While the first cool offices started appearing more than a decade ago—Mr. Spector credited Deutsch advertising with pioneering the use of scooters for intraoffice transportation—there’s now been a fundamental shift in office design. What were once features found mostly at tech companies—open, collaborative areas, kitchens, game rooms—are becoming standard. Even traditional firms that grimace at the idea of clients catching them playing pool still want the hardwood floors and pendant lights.
“Cool has conquered all,” he said.
At the very least, it has helped fuel the growth of places like WeWork—a co-working company that started two years ago with the intention of catering to creative freelancers and startups with less than 50 people. The company now has five offices in Manhattan, with two more on the way at (Bryant Park and 222 Broadway), and three in California. And while some of that growth is connected to the thriving startup scene and the dissolution of the traditional economy—freelancers needing places to work—the company is increasingly being asked to accommodate larger companies in a range of industries, from modeling agencies to nonprofits.
“I definitely think that there is something that makes you feel more excited to come here in the morning and stay late at night,” WeWork co-founder Miguel McKelvey told The Observer when he took us on a tour of the company’s Varick Street offices in late February. Weak winter sunlight flooded through the 105,000-square-foot space. Decorative items were scattered about—a vintage bike here, a typewriter there—banishing the impersonal barrenness that is a hallmark of so many offices.
He pointed out a paper shredder that had been covered in a purplish-gray floral print.
“We thought, ‘We can’t put that super-ugly gray box in here,’” Mr. McKelvey said. “We would never stand for the ugliest, easiest solution. We always try to analyze things and say, ‘How can we make this look cooler?’”
A decade ago, workplace innovation revolved primarily around where people worked. Working remotely was all the rage, and “being able to work in your pajamas” was talked about as though it were one of the great hopes of humanity that could finally now, through the miracle of technology, be achieved. Companies contemplated the cost-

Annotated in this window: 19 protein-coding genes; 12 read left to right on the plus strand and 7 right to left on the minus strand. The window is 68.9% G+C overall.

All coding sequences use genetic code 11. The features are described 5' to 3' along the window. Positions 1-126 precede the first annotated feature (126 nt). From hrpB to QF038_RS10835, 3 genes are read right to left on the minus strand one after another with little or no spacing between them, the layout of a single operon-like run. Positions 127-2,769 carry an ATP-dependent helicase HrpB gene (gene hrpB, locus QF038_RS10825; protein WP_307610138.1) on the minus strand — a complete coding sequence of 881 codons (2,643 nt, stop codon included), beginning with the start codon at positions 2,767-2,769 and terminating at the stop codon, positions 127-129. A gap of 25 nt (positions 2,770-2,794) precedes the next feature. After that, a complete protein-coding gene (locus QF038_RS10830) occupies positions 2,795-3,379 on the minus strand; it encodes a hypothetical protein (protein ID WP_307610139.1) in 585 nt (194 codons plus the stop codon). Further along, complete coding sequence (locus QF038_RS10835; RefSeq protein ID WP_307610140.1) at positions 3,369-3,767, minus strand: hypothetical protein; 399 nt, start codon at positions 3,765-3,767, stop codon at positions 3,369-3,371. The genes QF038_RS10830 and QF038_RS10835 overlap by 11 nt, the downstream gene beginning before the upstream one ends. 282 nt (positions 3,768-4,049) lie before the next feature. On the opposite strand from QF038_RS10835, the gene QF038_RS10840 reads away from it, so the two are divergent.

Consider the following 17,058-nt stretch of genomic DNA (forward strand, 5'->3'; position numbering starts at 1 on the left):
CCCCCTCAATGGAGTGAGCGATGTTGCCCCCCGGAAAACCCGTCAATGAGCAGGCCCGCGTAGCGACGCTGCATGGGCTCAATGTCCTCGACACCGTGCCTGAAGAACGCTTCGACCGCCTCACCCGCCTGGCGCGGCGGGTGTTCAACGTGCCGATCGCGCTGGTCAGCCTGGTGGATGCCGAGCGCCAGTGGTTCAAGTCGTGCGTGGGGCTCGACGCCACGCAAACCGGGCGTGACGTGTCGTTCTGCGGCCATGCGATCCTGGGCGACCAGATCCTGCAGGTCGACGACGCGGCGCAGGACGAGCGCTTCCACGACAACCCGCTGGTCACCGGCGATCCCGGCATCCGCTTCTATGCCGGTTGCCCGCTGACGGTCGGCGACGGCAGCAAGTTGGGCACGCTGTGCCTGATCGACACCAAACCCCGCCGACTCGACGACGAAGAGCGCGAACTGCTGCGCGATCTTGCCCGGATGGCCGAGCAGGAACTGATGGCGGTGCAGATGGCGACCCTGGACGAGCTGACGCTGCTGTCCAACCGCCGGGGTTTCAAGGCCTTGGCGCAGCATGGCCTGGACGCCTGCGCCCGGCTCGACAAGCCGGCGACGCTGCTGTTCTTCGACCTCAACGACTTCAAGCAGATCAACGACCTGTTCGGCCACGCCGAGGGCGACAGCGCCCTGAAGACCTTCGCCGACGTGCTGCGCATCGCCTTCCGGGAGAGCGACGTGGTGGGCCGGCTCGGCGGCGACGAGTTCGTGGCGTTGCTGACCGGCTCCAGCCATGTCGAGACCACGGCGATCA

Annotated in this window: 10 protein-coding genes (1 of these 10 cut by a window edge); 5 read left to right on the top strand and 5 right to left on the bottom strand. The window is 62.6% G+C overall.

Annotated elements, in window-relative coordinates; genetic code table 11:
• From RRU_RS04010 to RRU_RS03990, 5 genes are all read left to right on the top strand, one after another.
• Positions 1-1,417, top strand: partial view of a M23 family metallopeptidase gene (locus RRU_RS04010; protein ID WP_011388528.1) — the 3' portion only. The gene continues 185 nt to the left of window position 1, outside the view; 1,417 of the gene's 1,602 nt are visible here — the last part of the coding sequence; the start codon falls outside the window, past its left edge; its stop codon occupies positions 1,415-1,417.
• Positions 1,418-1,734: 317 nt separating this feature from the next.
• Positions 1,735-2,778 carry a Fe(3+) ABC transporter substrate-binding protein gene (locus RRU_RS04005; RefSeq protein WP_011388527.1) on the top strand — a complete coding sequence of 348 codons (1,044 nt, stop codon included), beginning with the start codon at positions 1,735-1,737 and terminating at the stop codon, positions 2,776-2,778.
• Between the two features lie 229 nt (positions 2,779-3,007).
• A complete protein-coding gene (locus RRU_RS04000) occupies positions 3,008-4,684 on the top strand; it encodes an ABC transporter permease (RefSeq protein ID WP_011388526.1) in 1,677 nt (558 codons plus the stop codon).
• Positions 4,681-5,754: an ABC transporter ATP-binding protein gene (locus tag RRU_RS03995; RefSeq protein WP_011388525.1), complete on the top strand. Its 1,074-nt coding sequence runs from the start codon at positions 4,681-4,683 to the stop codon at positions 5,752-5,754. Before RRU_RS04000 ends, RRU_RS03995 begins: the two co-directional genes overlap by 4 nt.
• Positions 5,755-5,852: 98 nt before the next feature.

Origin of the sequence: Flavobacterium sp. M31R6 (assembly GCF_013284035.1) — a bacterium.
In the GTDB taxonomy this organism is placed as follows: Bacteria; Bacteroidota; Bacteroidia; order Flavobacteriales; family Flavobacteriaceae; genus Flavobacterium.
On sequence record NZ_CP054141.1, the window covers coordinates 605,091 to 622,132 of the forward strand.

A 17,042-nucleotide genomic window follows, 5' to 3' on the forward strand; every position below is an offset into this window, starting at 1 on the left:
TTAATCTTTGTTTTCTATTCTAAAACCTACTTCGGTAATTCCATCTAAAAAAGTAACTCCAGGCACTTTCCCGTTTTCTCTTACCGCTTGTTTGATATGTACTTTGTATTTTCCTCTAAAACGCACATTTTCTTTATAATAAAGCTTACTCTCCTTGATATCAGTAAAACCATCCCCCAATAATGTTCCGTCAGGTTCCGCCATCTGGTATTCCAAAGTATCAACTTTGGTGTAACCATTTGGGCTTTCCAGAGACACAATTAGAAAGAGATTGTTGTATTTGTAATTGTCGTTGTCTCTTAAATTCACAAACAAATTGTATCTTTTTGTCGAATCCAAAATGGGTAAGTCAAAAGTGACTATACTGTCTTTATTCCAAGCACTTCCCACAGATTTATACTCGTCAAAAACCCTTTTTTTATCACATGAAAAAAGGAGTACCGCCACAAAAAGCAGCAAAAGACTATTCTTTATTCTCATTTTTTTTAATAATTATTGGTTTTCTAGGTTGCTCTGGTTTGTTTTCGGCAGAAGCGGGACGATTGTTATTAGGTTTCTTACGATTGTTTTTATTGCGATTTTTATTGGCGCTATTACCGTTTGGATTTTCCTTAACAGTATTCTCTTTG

saving potential of vastly reduced work spaces, and workers welcomed the end of commuting and simpler child care arrangements.
But like other work-space panaceas before it, telecommuting proved less than revolutionary. (It’s worth noting that the cubicle, maligned though it is today, was seen as an innovative solution to the problems of the modern office when it first debuted in the 1960s.)
“Now innovation is all about what’s cool,” said Lenny Beaudoin, a senior managing director of CBRE’s global corporate services. Mr. Beaudoin, a workplace strategist who helps the real estate company’s clients revamp their workplaces to enhance productivity, is currently working with a number of traditional companies (a large bank, a San Francisco law firm) that want to create “cooler,” less traditional offices in happening neighborhoods.
“The new office is part hospitality, part retail. People work 24/7, and they want their workplaces to appeal to their lifestyles,” he said. “The idea of going into a high-rise and sitting in a cubicle all day, the tyranny of the traditional office, that’s going away. It’s about lifestyle integration.”
And why shouldn’t it be? Given that the BlackBerry has long since sullied the domestic sphere, aren’t we entitled to comfortable furniture and good lighting in the public sphere? Even the idea of the domestic versus the public sphere sounds quaint, a Victorian concept burnished in ’80s academic conferences more than something resembling the lived experience of professional workers in 2013.
Google has been criticized in the past for using its admittedly amazing amenities to lure workers into longer and longer days at the office. But its offices remain the envy of workers everywhere, because many Americans aren’t offered any trade-offs for their devotion to their desks, let alone a package of lavish, extravagant ones. The modern office is transforming into a worker’s everything—the place where she not only works, but eats, exercises, relaxes and socializes.